Just because a teen self-harms does not mean they are suicidal.
So what’s the difference between self harm and suicidal behavior in teens!?
I’m going to to tell you in this video:
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It is really scary to find out a teenager you know if self-harming.
That’s because we know the rates for teens who are self-harming AND engaging in suicidal behaviors are rising.
But here’s the thing- while there can be potential for overlap between the two- they aren’t the same thing.
Let’s start with the basics…
Self-Harm is any type of injury that is self-inflicted.
Most people automatically think of cutting when they hear this, but this can include a variety of self-injurious behavior. I’m not going to go into all the different types, because it can unintentionally influence someone who is curious to try them out- but if you think you may struggle with some type of self-harm, please reach out to a local mental health professional or crisis line and they can help you out.
In the United States, you can text the Crisis Text line 24/7 at 741-741.
Suicidal Behavior is any type of action that someone performs with the intention, or consequence of dying.
This can be a bit confusing because many self-harm behaviors are dangerous with the potential to cause death, even when it is unintended. And some people engage in suicidal behavior not fully realizing the potential permanent consequences of their actions.
In the mental health world, we call these parasuicidal behaviors because the full intent or awareness may not be there, but the impact still exists.
If you or someone you know is considering killing themselves, or engaging in potentially suicidal behavior- please link them up with mental health support.
In the US, you can contact the National Suicide Prevention Lifeline at 1-800-273-8255
The reasons teenagers engage in self-harm or suicidal behaviors can be quite varied.
A common misconception is that teens who self-harm or engage in suicidal behavior are doing this for attention and that that’s a negative thing.
First of all, I’m not sure when attention got such a bad rap…
especially since everyone enjoys being noticed and acknowledged by their loved ones.
Now I don’t think that self-harming or suicidal behaviors is a healthy way of doing this, but teens are still learning how to be comfortable expressing intense emotions and asking for help. I prefer to view these types of self-harming and suicidal behaviors as connection-seeking, rather than attention-seeking, because it keeps the focus on the fact that they are still learning these skills.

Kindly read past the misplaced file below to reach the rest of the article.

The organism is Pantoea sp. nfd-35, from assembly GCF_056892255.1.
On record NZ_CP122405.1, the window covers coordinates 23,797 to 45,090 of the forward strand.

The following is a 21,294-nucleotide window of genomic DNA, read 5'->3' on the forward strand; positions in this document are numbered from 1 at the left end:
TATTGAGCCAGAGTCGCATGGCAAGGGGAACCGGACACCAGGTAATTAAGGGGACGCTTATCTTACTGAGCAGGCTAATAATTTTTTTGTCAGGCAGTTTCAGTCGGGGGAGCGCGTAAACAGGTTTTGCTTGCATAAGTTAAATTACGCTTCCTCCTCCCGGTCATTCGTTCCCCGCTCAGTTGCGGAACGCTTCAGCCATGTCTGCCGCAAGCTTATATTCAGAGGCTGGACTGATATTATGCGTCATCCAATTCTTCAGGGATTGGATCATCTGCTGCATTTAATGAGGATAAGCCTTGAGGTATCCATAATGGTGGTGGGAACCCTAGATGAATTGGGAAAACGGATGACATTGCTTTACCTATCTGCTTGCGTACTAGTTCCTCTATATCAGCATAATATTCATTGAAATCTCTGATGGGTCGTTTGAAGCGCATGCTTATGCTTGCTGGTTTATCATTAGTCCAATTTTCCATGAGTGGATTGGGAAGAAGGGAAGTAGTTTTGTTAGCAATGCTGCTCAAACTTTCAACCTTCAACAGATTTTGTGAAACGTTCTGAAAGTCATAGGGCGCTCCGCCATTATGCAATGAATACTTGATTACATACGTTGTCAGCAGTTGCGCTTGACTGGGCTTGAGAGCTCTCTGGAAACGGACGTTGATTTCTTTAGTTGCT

With self-harm, it’s usually to relieve intense emotional pain.
This may be due to a compulsion, or a feeling that until they engage in this behavior, they will not experience relief. It could be related to a feeling of “I deserve this” or “it’s my fault” - almost as a punishment for feeling an overwhelming sense of responsibility or guilt.
Teens may engage in suicidal behavior for similar reasons, though it’s usually more tied to a feeling like it’s their only option for change or escape.
They feel stuck in their current circumstances. They may also feel like they are a burden to others so the irrational thought that their loved ones would be better off without them exists.
Teens are known to be reactive, impulsive and have a higher tolerance for risk.
So please take these concerns seriously if you know a teenager who may be self-harming or suicidal.
During the teen years there are so many new emotional, social and physical experiences, that it can feel wildly intense and way beyond uncomfortable.
As a teenager, you are in a period of life where you are trying to navigate being your own person AND still connecting and relying on others.
It can really tough because while you’re going through this, you’re also surrounded by a bunch of other teens who are going through this, too!
And here’s the thing, most teenagers rely on other teens for support.
Which can be really tough and risky because again- you’re all figuring this out at a time when your life experiences and rational, logical parts of your brains are still forming.
As a teenager, you’re not expected to know all things (and spoiler alert, neither or adults).
The benefit of reaching out to a safe, responsible adult can be so helpful because they tend to be aware of more resources that you as a teeanger may not even know exists. Someone like a therapist, a school social worker, or a parent may have ways they can help that go beyond a teenager’s limited life experience. Use us- please! And if they don’t know, they often know someone who DOES know.
One of the most adult things a teenager can learn is that we can’t do it all alone and that asking for help is often the best thing you can do.
If you’re ready to start seeing a therapist, make sure you reach out to someone local to you. If you happen to live in the Woodbridge, CT area, we’d love to connect with you here:
If you are concerned that you, or someone you know, may be considering killing themselves, please connect them with help.
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